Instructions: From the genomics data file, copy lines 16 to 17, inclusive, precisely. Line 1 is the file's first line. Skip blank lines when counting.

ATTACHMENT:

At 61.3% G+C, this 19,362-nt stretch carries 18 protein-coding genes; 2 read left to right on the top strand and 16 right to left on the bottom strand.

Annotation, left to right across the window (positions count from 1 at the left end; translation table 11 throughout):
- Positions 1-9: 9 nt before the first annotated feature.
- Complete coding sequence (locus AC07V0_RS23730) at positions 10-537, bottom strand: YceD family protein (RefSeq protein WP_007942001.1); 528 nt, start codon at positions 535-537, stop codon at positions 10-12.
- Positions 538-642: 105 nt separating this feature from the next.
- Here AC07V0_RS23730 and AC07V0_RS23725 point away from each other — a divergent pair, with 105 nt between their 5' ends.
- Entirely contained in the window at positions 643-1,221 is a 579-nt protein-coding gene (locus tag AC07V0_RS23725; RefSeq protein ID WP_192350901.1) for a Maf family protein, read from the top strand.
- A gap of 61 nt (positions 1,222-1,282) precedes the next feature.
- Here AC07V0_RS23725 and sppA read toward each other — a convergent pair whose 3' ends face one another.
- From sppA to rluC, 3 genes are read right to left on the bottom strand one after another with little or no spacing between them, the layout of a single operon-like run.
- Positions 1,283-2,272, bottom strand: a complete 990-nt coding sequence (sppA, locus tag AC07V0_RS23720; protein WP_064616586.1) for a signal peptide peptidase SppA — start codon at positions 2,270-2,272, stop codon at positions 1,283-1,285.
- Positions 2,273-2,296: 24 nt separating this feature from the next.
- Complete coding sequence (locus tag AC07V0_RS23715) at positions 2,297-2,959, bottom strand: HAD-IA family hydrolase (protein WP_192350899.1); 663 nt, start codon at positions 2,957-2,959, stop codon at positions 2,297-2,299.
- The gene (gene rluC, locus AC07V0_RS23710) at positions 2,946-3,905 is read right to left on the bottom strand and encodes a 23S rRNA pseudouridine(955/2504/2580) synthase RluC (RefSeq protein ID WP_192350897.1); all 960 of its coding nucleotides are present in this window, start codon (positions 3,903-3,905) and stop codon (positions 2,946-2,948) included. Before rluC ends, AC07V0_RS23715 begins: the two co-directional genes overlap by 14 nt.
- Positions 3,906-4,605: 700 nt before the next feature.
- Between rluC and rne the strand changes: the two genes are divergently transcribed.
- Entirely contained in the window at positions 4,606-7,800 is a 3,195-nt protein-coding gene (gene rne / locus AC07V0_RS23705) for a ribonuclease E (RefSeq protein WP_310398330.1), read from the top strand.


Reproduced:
- Between rluC and rne the strand changes: the two genes are divergently transcribed.
- Entirely contained in the window at positions 4,606-7,800 is a 3,195-nt protein-coding gene (gene rne / locus AC07V0_RS23705) for a ribonuclease E (RefSeq protein WP_310398330.1), read from the top strand.